Ted Hearne - "Place"
Image from Ted Hearne and Saul Williams’ s Place | Courtesy of Ted Hearne

Composer Ted Hearne started thinking about gentrification — and his role in it— when he was living in Fort Greene, Brooklyn. In the time he was there, from 2000 to 2005, the neighborhood changed dramatically. One bar that he and his friends would go to is still there, he says, but all the other businesses on that block are gone. Hearne lived in a small two-bedroom garden apartment in a building owned by a Black woman. When he first moved there, all the other tenants in his building were Black, but by the time he left New York, they were all white.

Before moving out, Hearne read an article that reported that the neighborhood had the biggest disparity of wealth in the state and his own experience confirmed that.

Ted Hearne
Composer Ted Hearne | Credit: Jen Rosenstein

“Some very wealthy people moved in. Holly Hunter bought a house on my block. Björk bought a brownstone on the next street,” he said. “Working with Saul, we discussed how when we talk about gentrification there are a lot of things underneath that word. There are societal and global trends, and it’s kind of a buzzword that means different things, but there are deeper issues of displacement.”

Saul is poet and musician Saul Williams who worked with Hearne on the oratorio Place, being performed at Cal Performances on March 12. Place premiered in 2018 at Brooklyn Academy of Music (BAM), produced by Beth Morrison Projects, and was a finalist for the 2021 Pulitzer Prize along with receiving two 2021 Grammy nominations. The piece is a dialogue, with Hearne writing the first part of the libretto, Williams responding in the second part, and Hearne composing the music.

In 2020, the oratorio was released on video, but the March 12 presentation will be the first performance of Place with a live audience since the start of the COVID-19 pandemic. Opera News called it, “exquisite, a work of genius” and went on to say, “For reasons both musical and thematic, this piece should be listened to closely.”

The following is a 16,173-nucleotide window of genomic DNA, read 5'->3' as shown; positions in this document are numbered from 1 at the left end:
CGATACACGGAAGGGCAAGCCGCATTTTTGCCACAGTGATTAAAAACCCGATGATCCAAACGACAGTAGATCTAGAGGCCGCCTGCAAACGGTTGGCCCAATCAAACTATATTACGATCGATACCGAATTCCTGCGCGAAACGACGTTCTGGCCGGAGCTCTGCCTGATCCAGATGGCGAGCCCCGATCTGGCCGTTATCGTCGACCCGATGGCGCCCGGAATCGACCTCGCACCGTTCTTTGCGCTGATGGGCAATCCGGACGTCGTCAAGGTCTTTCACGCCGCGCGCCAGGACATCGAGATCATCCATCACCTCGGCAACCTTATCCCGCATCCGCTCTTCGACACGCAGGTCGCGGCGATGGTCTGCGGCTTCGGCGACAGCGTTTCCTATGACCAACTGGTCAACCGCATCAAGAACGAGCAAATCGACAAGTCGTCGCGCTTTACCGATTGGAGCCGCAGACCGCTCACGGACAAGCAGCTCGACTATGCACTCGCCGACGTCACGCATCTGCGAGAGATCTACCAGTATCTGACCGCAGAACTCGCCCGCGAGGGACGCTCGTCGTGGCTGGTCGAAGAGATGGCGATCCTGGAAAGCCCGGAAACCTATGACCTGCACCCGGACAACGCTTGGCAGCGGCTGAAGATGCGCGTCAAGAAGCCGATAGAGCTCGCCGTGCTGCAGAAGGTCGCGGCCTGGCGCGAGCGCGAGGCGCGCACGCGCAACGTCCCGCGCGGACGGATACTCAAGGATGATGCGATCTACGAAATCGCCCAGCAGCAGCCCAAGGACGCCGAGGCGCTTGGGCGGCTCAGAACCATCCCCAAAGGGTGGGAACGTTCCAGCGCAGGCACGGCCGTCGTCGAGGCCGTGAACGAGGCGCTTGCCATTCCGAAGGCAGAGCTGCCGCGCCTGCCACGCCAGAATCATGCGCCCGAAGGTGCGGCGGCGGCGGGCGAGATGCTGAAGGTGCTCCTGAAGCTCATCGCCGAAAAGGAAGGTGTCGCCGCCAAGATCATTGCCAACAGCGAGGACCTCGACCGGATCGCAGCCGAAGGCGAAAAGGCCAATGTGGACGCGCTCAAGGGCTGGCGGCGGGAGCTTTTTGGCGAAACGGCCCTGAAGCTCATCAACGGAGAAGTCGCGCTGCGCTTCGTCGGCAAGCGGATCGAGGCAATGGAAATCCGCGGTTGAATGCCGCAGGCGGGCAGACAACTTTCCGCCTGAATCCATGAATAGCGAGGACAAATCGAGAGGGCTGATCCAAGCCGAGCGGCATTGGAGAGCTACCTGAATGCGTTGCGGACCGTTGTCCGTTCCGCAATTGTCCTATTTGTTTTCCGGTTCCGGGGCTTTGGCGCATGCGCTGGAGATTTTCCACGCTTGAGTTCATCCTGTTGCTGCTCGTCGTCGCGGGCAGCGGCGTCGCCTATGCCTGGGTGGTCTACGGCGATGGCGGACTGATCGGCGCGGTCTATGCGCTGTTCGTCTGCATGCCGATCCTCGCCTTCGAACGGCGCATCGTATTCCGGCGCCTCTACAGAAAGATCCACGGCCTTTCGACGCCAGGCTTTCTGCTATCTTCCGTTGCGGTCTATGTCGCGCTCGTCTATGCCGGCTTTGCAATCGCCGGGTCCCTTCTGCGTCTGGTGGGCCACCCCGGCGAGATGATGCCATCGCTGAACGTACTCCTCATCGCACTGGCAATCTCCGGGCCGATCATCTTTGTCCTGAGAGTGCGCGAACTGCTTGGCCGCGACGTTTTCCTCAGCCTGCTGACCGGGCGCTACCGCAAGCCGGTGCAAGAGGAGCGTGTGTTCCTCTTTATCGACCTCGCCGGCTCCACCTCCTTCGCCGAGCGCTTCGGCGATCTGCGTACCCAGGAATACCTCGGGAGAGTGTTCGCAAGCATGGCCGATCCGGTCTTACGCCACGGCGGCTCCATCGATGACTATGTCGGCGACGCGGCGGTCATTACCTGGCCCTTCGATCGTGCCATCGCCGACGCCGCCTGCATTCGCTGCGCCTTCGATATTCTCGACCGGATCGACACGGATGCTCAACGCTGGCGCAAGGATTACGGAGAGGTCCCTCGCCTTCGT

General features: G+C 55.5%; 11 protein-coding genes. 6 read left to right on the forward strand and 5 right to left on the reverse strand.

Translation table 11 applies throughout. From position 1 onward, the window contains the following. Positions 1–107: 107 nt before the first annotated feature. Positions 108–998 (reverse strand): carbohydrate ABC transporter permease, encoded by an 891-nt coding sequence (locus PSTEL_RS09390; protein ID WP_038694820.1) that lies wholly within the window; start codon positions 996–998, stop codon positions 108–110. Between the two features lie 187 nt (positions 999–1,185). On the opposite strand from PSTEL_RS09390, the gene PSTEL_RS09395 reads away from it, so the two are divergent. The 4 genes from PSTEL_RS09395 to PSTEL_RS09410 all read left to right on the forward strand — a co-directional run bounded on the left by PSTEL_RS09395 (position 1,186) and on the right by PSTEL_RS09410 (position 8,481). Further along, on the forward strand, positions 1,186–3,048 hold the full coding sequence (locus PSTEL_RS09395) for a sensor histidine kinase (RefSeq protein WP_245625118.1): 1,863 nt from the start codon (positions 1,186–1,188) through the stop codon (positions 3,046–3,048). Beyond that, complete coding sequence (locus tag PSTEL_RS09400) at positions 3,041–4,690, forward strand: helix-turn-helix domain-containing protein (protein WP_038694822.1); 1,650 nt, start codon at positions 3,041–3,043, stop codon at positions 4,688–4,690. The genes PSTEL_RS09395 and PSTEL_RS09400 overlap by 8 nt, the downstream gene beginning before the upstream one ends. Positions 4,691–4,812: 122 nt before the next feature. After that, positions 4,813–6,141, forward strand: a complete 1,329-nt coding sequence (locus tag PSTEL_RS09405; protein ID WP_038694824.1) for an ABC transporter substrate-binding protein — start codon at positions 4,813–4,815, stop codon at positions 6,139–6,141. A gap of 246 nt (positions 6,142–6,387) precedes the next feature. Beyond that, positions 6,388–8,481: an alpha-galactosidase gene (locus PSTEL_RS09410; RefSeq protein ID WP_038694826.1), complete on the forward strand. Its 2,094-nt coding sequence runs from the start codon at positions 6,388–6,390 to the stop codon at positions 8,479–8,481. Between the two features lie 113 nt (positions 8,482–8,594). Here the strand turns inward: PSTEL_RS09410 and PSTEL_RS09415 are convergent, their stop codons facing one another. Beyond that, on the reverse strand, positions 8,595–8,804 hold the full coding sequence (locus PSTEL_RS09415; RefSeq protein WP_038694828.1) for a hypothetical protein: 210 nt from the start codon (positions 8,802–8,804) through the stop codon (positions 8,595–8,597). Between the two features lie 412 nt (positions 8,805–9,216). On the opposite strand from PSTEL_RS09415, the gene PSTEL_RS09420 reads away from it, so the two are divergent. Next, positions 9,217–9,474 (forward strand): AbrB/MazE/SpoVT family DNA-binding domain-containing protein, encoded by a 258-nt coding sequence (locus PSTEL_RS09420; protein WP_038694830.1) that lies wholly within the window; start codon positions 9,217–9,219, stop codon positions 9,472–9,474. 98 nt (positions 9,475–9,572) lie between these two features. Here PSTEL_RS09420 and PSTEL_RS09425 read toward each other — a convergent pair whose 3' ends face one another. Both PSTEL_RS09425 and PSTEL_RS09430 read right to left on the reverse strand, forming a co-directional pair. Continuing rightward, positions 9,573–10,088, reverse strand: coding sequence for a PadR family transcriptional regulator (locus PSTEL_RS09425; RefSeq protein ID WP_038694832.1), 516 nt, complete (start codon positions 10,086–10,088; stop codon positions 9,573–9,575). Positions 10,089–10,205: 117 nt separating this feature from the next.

Hearne started the oratorio thinking of his personal map of Fort Greene, and the places he went that were important to him there. It quickly became bigger than that, with Hearne wanting to go deeper into his own role in gentrification.

Hearne has not been shy about addressing political topics in his compositions, with previous work including Sound From the Bench, a cantata about corporate personhood inspired by Supreme Court oral arguments, and The Source, whose libretto is taken from Iraq and Afghanistan war logs. In Place, Hearne explores how he benefits from oppressive structures.


“Growing up as a white man of my generation, I wasn’t taught really to consider my identity very much, and I was taught that my perspective was the neutral one,” said Hearne, who was born in 1982. “I have a son and I have a father, and what are the things I may or may not be passing down to my kid? The first thing Saul wrote as a response was “What About my Son?” over and over again, and I thought that was so powerful. He also wrote a poem back called “Is it OK?” that kind of spoke to the over-consideration of one’s perspective.”